“Sherlock Holmes and the Case of the Christmas Carol” at Taproot

If you like holiday presentations of Dickens’ “Christmas Carol, but have seen them so many times that you’re looking for a bit of a change, head over to Taproot Theatre. There, you’ll find Sherlock Holmes acting as unpleasantly as Scrooge. Although there’s no Bob Cratchit, Dr. Watson is a good stand-in, and a scary spirit of Christmas Yet To Come convinces the errant Holmes that he’d better change his ways.

There are a few surprises contained within John Longenbaugh’s script, and the concept of layering Sir Arthur Conan Doyle on top of Charles Dickens is an interesting one. But this is a little too derivative for my taste.

That said, you should know this has played in previous years at Taproot and been an enormous success. Attribute that to the production values achieved by Director Scott Nolte. Sarah Burch Gordon’s costumes, Mark Lund’s set and sound, and Brian Engel’s lighting superbly establish the Victorian mood.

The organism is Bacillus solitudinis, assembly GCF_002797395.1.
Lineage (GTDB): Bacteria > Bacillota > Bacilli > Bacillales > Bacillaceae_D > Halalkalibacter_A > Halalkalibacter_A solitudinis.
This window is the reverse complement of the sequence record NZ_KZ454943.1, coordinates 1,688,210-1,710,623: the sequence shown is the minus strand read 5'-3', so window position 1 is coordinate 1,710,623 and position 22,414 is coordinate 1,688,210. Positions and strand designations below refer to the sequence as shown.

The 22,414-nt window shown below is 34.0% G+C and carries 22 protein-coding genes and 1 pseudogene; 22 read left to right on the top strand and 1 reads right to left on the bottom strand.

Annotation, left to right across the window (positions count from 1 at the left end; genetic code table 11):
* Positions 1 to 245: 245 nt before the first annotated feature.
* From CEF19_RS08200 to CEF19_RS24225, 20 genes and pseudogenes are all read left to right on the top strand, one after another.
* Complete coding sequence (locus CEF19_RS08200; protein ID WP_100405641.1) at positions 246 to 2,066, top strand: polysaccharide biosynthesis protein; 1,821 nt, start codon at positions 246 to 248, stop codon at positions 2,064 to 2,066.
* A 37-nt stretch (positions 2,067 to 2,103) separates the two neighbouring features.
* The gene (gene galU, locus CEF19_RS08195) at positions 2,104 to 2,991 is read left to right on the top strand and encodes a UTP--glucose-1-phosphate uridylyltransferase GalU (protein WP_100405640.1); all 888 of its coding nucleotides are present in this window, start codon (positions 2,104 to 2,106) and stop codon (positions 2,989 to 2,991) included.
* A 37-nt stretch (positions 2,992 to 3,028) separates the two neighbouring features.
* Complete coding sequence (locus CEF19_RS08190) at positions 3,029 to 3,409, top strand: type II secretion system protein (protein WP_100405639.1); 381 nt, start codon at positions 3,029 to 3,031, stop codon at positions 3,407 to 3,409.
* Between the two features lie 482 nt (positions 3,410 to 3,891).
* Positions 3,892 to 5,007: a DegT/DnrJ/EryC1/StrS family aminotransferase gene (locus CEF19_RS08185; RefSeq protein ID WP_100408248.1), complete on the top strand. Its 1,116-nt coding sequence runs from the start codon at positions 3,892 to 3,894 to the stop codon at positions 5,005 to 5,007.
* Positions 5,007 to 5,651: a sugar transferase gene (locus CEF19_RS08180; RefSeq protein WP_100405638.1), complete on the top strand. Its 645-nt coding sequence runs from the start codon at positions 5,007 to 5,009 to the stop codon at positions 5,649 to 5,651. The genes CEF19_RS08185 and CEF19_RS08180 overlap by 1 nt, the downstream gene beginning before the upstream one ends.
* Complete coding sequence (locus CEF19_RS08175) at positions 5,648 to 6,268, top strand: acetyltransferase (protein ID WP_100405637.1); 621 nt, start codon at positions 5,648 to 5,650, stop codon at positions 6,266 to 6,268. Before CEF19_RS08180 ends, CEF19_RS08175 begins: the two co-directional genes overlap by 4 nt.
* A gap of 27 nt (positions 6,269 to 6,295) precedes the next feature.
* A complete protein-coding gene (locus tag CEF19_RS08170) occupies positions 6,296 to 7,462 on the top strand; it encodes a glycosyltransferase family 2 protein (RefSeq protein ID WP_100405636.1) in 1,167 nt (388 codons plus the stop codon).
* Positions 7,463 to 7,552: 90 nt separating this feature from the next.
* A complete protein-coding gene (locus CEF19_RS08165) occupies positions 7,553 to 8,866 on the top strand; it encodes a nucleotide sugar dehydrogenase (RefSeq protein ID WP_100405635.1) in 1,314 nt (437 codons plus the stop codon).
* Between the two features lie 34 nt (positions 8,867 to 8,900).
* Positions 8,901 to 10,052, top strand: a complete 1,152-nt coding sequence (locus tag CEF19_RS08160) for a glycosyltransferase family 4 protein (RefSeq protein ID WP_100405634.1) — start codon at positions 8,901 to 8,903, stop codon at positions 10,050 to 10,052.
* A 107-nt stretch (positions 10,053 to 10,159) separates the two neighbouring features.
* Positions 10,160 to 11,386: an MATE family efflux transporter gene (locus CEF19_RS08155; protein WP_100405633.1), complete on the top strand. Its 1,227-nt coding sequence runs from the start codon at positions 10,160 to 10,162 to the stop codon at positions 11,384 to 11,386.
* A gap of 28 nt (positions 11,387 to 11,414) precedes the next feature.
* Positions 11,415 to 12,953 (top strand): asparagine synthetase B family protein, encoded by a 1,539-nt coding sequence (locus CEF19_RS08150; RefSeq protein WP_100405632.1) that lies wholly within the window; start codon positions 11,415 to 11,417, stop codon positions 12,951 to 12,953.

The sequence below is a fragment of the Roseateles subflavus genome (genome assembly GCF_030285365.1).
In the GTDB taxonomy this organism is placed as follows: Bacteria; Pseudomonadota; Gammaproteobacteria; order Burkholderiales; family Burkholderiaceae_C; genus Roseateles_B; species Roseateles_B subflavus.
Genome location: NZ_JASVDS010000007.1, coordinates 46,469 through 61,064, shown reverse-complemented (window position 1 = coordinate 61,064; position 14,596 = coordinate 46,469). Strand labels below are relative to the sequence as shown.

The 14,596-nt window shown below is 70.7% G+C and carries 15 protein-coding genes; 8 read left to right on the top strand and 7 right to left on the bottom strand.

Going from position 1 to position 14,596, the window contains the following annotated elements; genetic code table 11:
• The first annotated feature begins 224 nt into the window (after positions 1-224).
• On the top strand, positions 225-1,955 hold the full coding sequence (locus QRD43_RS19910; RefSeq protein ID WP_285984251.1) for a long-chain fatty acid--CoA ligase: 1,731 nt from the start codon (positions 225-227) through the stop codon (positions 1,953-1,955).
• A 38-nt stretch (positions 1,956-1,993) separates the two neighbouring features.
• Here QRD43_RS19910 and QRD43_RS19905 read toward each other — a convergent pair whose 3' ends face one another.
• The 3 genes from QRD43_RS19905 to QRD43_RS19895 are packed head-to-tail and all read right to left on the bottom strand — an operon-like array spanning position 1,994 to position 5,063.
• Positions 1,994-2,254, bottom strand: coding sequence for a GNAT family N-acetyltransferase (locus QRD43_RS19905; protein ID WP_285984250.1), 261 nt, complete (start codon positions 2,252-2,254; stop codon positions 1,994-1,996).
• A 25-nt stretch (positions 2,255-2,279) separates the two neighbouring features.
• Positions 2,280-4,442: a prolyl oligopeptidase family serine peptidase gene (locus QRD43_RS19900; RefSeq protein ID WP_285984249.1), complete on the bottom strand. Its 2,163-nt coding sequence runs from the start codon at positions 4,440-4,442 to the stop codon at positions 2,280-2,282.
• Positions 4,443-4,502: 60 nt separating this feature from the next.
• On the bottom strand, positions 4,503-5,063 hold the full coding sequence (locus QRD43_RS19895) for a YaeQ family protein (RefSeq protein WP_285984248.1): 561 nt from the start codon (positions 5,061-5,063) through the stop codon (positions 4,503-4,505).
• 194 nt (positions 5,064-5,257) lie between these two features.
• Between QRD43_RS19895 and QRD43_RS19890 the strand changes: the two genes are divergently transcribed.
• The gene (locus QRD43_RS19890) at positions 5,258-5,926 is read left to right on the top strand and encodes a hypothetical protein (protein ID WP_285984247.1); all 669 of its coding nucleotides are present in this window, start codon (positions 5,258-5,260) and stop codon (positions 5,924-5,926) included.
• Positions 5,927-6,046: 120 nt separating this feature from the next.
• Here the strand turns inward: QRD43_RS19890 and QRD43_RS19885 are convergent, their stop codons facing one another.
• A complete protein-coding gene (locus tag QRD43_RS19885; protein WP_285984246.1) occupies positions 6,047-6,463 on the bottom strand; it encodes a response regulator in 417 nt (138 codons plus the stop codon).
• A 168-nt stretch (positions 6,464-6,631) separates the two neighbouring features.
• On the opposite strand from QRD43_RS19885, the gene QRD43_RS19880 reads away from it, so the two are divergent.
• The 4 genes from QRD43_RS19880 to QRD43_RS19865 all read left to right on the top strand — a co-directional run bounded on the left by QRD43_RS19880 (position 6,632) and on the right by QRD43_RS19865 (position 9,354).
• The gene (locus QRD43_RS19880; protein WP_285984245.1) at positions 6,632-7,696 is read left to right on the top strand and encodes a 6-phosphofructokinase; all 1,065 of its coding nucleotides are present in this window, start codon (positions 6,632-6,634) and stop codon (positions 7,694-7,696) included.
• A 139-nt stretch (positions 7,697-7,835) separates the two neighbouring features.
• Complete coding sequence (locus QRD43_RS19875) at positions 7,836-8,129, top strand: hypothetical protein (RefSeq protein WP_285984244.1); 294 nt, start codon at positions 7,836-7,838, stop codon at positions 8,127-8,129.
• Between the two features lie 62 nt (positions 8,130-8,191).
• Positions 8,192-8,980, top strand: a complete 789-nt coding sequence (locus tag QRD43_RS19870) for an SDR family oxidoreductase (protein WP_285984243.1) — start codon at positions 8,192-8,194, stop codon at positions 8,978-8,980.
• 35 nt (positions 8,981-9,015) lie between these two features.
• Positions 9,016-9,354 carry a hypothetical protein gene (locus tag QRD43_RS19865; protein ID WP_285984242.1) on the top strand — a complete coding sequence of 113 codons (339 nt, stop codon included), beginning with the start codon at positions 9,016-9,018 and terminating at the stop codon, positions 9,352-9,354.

There’s good acting too. Terry Edward Moore creates a vile Holmes who does indeed undergo a dramatic yet believable transformation. Stephen Grenley’s affable Watson is a lovable bear, and all the supporting characters do well. Pam Nolte is just right as Holmes’ landlady, Mrs. Watson. Unfortunately, when she plays the Spirit of Christmas Past and waves her arms about, she resembles seaweed rippling in tidal waters.

It’s a new take on an old standard. And it, too, in the spirit of the season, ends with a message of hope, charity, and forgiveness.

Through Dec. 29, at Taproot Theatre, 204 N. 85th St., Seattle, (206 781-9705 or www.taproottheatre.org).

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